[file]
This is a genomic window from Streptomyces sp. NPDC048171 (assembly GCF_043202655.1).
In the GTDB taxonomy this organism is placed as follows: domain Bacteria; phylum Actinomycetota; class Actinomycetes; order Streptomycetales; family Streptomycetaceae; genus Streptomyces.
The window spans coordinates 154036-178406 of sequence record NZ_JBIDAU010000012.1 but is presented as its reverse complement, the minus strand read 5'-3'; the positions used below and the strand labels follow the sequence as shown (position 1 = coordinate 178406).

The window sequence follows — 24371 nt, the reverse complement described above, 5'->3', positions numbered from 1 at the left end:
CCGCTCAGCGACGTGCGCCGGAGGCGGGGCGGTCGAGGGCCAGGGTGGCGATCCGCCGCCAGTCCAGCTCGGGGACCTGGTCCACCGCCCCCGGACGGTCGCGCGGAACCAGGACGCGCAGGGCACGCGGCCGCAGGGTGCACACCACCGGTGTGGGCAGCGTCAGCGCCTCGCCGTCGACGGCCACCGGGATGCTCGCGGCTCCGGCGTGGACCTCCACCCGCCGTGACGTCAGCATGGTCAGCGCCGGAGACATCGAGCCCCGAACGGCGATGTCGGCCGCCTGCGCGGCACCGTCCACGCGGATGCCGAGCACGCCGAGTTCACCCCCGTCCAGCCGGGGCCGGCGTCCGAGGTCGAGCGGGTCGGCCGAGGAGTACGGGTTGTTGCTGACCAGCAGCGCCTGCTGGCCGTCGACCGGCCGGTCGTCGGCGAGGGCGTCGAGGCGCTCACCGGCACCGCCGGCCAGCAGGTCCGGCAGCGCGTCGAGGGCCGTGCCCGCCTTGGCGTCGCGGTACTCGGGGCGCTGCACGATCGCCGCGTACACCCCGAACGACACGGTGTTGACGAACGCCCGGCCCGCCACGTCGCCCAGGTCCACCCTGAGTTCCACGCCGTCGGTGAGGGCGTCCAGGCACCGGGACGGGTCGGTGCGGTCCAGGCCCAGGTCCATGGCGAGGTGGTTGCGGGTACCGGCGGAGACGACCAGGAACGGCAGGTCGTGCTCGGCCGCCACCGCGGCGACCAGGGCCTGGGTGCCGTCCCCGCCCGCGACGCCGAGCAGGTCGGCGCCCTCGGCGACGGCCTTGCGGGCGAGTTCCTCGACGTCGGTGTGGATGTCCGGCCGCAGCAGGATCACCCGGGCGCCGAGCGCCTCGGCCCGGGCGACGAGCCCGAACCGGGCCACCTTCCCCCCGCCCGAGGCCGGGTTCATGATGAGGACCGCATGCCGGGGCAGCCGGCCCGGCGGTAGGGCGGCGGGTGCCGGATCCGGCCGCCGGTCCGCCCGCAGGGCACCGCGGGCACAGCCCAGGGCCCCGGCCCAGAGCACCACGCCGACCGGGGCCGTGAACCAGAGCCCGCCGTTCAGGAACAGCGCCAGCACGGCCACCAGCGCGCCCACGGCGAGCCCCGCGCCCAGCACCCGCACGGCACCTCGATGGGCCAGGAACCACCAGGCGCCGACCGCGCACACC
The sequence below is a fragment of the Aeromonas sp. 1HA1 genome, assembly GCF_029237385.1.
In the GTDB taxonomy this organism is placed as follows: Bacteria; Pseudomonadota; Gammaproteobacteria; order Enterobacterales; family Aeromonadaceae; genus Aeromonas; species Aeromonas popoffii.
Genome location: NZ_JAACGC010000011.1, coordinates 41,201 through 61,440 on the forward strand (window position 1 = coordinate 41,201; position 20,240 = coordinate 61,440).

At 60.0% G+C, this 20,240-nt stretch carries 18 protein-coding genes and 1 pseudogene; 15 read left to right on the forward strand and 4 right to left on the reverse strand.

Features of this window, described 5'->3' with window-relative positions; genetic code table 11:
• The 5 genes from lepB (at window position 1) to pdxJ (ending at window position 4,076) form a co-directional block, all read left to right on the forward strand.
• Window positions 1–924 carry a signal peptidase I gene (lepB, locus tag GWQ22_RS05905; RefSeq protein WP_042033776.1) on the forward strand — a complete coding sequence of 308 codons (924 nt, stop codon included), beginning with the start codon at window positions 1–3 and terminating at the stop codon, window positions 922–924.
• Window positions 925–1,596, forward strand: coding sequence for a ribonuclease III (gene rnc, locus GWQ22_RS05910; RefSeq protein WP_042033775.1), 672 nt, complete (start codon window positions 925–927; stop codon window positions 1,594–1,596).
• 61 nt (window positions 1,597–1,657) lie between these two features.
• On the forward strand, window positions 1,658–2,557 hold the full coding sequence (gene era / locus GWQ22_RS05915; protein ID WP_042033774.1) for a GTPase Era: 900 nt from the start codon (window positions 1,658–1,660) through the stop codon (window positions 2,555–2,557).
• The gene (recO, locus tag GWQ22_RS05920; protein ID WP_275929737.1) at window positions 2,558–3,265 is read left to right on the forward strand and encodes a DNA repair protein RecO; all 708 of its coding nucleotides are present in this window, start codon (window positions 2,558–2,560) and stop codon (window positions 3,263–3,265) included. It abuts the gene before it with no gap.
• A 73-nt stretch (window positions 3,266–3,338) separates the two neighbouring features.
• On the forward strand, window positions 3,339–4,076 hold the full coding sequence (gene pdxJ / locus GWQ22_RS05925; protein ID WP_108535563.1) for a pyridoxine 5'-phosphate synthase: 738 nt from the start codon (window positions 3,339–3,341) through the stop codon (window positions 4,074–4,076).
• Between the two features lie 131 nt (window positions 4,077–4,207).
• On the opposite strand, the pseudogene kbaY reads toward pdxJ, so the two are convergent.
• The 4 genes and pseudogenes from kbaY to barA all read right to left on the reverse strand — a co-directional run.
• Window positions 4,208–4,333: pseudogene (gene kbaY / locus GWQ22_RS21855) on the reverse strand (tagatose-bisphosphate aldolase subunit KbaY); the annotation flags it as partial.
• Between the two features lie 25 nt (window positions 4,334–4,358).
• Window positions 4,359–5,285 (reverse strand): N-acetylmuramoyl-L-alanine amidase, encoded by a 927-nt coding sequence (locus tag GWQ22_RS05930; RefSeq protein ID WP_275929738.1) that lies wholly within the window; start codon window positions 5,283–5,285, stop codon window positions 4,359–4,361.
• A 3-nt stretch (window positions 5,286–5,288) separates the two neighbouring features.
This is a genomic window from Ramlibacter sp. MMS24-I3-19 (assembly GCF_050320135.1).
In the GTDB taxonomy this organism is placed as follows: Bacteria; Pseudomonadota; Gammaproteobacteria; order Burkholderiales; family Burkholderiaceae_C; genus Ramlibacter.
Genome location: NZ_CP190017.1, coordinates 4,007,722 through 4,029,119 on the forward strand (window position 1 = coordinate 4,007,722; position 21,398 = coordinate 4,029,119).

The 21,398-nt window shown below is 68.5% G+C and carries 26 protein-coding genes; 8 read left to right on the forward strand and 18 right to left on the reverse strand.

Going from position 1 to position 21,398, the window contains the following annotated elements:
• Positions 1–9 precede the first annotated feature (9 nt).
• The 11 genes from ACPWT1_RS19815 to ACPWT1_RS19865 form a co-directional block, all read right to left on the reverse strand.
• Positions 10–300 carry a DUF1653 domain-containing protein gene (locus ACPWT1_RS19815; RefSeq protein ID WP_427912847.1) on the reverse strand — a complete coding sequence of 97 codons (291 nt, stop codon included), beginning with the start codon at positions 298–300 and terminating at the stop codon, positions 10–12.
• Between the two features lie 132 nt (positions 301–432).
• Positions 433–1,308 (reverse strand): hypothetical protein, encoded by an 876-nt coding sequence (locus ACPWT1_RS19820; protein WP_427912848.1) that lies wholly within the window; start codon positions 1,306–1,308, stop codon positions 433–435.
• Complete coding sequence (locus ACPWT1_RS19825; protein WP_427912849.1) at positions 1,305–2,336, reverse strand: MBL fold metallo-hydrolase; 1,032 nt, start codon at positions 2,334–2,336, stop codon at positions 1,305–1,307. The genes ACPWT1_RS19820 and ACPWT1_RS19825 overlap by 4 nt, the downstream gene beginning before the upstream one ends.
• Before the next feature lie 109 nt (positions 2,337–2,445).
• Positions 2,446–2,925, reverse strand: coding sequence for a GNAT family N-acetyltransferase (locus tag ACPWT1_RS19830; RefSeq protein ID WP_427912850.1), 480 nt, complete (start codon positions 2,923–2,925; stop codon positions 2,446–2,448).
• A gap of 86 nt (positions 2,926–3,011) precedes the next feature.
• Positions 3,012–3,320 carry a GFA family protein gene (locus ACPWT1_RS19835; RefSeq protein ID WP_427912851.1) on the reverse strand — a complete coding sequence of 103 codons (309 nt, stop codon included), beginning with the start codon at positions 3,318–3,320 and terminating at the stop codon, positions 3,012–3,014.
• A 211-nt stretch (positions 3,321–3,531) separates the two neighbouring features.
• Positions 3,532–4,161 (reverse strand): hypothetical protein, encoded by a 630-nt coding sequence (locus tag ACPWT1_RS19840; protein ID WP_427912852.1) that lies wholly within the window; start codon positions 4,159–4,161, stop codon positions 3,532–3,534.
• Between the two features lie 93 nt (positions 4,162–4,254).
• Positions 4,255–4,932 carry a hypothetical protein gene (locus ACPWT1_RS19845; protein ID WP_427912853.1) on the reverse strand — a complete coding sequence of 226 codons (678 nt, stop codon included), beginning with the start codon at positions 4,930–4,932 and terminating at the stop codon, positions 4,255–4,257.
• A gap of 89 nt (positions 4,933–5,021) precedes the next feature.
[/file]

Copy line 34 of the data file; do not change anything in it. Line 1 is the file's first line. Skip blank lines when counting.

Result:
• Between the two features lie 132 nt (positions 301–432).